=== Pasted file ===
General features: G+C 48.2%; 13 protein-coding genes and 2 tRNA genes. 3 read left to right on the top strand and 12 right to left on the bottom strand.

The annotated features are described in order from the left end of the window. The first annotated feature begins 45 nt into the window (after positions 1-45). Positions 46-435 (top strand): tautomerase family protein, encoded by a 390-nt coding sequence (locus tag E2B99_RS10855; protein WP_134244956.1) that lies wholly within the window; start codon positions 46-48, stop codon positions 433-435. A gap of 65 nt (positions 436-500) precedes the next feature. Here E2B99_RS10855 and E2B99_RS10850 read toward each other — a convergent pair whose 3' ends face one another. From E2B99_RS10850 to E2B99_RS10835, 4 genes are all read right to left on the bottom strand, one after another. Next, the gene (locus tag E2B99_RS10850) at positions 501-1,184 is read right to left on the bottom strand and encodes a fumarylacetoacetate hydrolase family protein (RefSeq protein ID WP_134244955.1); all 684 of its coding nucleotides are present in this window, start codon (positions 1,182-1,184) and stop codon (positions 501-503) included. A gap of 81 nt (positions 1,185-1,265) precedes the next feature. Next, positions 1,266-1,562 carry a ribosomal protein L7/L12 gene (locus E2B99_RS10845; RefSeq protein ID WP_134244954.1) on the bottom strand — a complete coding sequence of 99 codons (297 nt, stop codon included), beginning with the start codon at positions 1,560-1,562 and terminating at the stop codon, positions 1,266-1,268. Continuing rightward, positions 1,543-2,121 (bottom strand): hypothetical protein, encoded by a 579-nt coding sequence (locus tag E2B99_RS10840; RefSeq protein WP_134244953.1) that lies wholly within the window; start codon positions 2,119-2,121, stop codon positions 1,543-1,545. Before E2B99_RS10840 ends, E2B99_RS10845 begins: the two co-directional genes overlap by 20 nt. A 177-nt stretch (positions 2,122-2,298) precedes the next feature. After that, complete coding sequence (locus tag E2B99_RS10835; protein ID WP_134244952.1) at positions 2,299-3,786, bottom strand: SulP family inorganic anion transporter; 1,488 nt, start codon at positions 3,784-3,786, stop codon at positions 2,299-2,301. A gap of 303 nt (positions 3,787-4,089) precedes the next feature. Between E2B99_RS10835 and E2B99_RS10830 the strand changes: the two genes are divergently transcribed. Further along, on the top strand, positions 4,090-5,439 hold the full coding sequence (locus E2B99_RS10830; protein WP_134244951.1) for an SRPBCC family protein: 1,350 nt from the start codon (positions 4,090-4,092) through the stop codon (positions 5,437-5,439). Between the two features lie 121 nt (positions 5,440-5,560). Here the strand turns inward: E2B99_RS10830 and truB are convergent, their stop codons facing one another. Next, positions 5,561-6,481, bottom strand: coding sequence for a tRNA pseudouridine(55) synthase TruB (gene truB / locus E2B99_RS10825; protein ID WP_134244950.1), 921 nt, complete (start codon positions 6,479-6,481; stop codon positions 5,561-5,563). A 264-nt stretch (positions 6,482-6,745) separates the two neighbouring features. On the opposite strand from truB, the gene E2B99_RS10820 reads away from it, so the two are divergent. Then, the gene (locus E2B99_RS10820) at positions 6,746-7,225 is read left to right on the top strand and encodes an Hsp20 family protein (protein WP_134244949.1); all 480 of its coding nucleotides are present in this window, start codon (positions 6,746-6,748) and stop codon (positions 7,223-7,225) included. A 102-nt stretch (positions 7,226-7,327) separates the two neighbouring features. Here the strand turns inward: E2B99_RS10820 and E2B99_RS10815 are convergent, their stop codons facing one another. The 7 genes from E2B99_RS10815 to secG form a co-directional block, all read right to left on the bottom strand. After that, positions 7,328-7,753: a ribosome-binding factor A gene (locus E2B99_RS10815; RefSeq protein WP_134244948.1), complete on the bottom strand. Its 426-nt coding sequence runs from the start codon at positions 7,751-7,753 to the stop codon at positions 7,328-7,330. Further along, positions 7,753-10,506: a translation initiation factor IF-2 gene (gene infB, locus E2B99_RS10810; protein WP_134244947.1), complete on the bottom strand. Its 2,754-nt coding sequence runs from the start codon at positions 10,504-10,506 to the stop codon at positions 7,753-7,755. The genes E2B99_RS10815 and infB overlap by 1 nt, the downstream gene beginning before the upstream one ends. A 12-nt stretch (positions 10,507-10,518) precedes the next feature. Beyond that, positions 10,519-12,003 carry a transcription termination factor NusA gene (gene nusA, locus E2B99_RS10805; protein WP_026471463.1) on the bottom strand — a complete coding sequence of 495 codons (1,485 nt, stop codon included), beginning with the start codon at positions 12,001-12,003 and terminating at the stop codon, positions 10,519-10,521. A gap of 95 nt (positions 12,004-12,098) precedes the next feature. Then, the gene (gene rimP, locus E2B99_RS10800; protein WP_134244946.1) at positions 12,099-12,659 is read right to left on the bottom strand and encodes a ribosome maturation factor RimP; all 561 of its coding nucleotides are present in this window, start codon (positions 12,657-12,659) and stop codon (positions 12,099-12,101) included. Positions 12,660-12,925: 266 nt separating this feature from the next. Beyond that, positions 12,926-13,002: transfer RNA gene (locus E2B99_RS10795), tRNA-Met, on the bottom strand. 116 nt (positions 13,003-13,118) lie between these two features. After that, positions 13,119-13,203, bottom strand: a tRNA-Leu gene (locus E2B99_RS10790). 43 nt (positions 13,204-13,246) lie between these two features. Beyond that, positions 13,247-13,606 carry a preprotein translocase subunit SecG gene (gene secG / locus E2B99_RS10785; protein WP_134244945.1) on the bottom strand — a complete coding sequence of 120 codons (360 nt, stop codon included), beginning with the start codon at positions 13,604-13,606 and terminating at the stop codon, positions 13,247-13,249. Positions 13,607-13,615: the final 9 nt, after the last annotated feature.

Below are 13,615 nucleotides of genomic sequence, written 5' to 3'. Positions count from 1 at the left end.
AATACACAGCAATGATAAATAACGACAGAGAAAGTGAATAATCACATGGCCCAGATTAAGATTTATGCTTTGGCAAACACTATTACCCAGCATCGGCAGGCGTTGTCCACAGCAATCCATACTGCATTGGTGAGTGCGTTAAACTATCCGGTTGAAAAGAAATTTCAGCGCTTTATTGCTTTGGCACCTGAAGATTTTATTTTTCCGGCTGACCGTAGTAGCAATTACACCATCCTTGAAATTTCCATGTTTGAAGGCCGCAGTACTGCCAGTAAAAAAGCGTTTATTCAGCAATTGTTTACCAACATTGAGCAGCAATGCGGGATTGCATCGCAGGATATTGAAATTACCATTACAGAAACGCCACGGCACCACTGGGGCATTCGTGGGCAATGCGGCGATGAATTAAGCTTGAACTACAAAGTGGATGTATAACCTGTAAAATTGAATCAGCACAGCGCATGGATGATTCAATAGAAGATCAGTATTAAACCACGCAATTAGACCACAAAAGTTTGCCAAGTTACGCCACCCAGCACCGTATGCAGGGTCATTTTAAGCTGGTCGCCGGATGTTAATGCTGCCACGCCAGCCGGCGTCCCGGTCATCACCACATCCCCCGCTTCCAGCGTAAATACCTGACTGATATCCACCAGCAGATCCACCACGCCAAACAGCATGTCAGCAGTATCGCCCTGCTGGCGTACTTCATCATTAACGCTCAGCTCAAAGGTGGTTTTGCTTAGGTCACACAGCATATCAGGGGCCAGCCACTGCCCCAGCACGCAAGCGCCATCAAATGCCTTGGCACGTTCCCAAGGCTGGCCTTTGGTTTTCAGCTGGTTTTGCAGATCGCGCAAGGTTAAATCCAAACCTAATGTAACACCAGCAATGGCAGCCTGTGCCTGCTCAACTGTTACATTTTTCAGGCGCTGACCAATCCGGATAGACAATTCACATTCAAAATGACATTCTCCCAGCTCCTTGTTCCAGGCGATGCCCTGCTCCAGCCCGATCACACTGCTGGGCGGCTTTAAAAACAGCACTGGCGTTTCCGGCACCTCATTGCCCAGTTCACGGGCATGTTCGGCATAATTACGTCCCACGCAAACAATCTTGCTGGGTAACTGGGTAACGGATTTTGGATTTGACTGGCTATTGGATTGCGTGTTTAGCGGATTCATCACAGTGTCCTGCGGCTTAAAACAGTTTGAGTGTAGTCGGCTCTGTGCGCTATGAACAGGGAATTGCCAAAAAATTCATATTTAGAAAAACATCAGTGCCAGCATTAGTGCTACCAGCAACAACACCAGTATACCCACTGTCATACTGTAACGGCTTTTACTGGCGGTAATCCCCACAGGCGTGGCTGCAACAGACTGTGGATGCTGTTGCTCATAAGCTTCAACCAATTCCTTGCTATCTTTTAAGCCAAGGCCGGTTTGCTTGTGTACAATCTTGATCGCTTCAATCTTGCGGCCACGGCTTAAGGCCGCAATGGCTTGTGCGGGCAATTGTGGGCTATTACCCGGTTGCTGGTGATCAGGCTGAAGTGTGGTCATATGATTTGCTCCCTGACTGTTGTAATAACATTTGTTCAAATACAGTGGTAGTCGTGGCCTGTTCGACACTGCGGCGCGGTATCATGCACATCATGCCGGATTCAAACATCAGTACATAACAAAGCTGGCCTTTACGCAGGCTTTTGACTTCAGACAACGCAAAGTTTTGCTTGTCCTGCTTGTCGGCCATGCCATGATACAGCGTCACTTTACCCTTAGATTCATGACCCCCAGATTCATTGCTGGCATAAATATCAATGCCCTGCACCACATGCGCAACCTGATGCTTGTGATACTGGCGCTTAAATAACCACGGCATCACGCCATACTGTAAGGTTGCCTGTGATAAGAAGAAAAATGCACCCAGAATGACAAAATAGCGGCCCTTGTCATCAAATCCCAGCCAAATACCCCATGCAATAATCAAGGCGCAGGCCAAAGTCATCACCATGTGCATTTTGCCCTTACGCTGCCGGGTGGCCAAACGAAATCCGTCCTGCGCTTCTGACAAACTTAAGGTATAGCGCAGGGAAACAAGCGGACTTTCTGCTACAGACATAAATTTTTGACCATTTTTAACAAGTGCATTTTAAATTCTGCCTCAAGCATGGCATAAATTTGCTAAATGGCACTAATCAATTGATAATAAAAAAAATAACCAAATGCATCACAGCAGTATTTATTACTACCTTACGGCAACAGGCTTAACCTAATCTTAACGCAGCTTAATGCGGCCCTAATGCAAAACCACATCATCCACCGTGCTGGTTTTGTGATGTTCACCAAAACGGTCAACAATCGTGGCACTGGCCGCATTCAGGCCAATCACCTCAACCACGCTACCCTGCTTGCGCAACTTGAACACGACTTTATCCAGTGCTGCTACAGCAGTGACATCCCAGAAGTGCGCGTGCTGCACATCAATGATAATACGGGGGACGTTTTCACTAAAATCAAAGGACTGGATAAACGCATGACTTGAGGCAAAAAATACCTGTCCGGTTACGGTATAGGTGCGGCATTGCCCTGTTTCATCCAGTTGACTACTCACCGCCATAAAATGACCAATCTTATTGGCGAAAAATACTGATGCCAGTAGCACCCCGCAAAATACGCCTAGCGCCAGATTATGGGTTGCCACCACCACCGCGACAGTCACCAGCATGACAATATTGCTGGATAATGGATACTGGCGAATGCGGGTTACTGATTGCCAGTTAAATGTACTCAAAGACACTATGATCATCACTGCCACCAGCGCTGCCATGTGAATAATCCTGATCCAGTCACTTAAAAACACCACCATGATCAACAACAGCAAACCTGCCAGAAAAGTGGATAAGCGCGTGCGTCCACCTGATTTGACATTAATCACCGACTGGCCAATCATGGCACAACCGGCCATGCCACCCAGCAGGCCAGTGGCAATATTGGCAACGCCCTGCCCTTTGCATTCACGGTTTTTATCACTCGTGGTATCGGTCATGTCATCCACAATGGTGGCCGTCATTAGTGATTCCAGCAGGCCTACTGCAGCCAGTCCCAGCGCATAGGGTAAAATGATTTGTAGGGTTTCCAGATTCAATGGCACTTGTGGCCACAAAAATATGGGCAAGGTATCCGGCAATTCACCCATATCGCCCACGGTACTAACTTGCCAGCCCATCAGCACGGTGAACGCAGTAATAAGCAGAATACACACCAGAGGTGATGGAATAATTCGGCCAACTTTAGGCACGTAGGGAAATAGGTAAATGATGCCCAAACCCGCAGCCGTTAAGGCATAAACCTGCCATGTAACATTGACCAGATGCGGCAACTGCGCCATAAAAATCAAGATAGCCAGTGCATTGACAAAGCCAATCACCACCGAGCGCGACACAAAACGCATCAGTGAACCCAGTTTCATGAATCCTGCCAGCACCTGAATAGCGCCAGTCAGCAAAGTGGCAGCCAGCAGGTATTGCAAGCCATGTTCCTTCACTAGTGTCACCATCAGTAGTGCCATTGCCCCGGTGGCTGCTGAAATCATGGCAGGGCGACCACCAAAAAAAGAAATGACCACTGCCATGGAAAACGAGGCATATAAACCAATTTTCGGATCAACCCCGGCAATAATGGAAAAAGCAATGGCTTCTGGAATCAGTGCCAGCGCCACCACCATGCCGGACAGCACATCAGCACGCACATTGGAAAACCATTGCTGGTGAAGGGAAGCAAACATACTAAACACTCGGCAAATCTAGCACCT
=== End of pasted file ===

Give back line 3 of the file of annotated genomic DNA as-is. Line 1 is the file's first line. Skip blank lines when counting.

Below are 13,615 nucleotides of genomic sequence, written 5' to 3'. Positions count from 1 at the left end.